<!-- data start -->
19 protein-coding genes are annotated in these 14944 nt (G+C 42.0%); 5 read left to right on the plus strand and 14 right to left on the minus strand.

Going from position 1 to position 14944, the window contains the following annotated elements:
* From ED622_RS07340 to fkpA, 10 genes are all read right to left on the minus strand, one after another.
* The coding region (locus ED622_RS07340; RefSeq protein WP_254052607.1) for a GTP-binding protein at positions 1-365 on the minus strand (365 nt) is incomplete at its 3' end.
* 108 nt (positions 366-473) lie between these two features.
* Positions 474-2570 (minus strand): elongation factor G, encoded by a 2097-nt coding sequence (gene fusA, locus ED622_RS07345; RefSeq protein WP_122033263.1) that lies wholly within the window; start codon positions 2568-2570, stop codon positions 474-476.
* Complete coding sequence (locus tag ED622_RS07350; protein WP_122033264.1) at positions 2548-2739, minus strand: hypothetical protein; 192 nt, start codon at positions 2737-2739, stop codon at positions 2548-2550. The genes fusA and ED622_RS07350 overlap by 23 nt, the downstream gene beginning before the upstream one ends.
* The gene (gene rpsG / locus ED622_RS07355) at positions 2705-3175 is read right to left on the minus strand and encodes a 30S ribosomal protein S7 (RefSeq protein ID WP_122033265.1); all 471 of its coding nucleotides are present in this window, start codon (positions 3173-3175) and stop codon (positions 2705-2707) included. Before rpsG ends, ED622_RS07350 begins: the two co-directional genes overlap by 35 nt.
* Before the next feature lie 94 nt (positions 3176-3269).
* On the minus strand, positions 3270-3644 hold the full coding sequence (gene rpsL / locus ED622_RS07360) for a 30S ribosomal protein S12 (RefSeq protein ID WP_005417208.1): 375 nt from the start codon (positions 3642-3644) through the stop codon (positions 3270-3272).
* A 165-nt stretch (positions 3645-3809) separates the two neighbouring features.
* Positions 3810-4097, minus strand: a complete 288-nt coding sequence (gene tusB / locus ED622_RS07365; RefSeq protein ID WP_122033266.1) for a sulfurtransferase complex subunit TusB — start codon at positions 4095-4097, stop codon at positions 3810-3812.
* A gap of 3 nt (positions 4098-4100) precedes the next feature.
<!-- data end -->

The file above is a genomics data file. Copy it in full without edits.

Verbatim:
19 protein-coding genes are annotated in these 14944 nt (G+C 42.0%); 5 read left to right on the plus strand and 14 right to left on the minus strand.

Going from position 1 to position 14944, the window contains the following annotated elements:
* From ED622_RS07340 to fkpA, 10 genes are all read right to left on the minus strand, one after another.
* The coding region (locus ED622_RS07340; RefSeq protein WP_254052607.1) for a GTP-binding protein at positions 1-365 on the minus strand (365 nt) is incomplete at its 3' end.
* 108 nt (positions 366-473) lie between these two features.
* Positions 474-2570 (minus strand): elongation factor G, encoded by a 2097-nt coding sequence (gene fusA, locus ED622_RS07345; RefSeq protein WP_122033263.1) that lies wholly within the window; start codon positions 2568-2570, stop codon positions 474-476.
* Complete coding sequence (locus tag ED622_RS07350; protein WP_122033264.1) at positions 2548-2739, minus strand: hypothetical protein; 192 nt, start codon at positions 2737-2739, stop codon at positions 2548-2550. The genes fusA and ED622_RS07350 overlap by 23 nt, the downstream gene beginning before the upstream one ends.
* The gene (gene rpsG / locus ED622_RS07355) at positions 2705-3175 is read right to left on the minus strand and encodes a 30S ribosomal protein S7 (RefSeq protein ID WP_122033265.1); all 471 of its coding nucleotides are present in this window, start codon (positions 3173-3175) and stop codon (positions 2705-2707) included. Before rpsG ends, ED622_RS07350 begins: the two co-directional genes overlap by 35 nt.
* Before the next feature lie 94 nt (positions 3176-3269).
* On the minus strand, positions 3270-3644 hold the full coding sequence (gene rpsL / locus ED622_RS07360) for a 30S ribosomal protein S12 (RefSeq protein ID WP_005417208.1): 375 nt from the start codon (positions 3642-3644) through the stop codon (positions 3270-3272).
* A 165-nt stretch (positions 3645-3809) separates the two neighbouring features.
* Positions 3810-4097, minus strand: a complete 288-nt coding sequence (gene tusB / locus ED622_RS07365; RefSeq protein ID WP_122033266.1) for a sulfurtransferase complex subunit TusB — start codon at positions 4095-4097, stop codon at positions 3810-3812.
* A gap of 3 nt (positions 4098-4100) precedes the next feature.